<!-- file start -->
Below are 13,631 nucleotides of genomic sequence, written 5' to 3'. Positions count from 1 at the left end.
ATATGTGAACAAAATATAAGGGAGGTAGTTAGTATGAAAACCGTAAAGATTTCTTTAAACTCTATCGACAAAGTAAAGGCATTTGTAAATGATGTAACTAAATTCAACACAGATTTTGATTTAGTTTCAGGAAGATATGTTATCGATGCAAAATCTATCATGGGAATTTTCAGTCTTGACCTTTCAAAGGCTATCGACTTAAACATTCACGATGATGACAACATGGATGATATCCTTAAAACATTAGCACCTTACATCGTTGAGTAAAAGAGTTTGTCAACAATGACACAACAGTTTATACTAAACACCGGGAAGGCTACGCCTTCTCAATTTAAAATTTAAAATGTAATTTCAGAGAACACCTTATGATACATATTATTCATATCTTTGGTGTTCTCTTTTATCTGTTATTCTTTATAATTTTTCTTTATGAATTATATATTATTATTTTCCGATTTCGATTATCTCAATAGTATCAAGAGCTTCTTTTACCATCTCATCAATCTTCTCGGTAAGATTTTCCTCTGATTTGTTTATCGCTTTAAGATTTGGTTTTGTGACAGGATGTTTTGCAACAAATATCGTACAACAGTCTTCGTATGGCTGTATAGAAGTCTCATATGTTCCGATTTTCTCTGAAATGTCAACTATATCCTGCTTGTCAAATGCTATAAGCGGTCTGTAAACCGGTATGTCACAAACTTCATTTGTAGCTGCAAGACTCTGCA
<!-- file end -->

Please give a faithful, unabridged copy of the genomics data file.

Below are 13,631 nucleotides of genomic sequence, written 5' to 3'. Positions count from 1 at the left end.
ATATGTGAACAAAATATAAGGGAGGTAGTTAGTATGAAAACCGTAAAGATTTCTTTAAACTCTATCGACAAAGTAAAGGCATTTGTAAATGATGTAACTAAATTCAACACAGATTTTGATTTAGTTTCAGGAAGATATGTTATCGATGCAAAATCTATCATGGGAATTTTCAGTCTTGACCTTTCAAAGGCTATCGACTTAAACATTCACGATGATGACAACATGGATGATATCCTTAAAACATTAGCACCTTACATCGTTGAGTAAAAGAGTTTGTCAACAATGACACAACAGTTTATACTAAACACCGGGAAGGCTACGCCTTCTCAATTTAAAATTTAAAATGTAATTTCAGAGAACACCTTATGATACATATTATTCATATCTTTGGTGTTCTCTTTTATCTGTTATTCTTTATAATTTTTCTTTATGAATTATATATTATTATTTTCCGATTTCGATTATCTCAATAGTATCAAGAGCTTCTTTTACCATCTCATCAATCTTCTCGGTAAGATTTTCCTCTGATTTGTTTATCGCTTTAAGATTTGGTTTTGTGACAGGATGTTTTGCAACAAATATCGTACAACAGTCTTCGTATGGCTGTATAGAAGTCTCATATGTTCCGATTTTCTCTGAAATGTCAACTATATCCTGCTTGTCAAATGCTATAAGCGGTCTGTAAACCGGTATGTCACAAACTTCATTTGTAGCTGCAAGACTCTGCA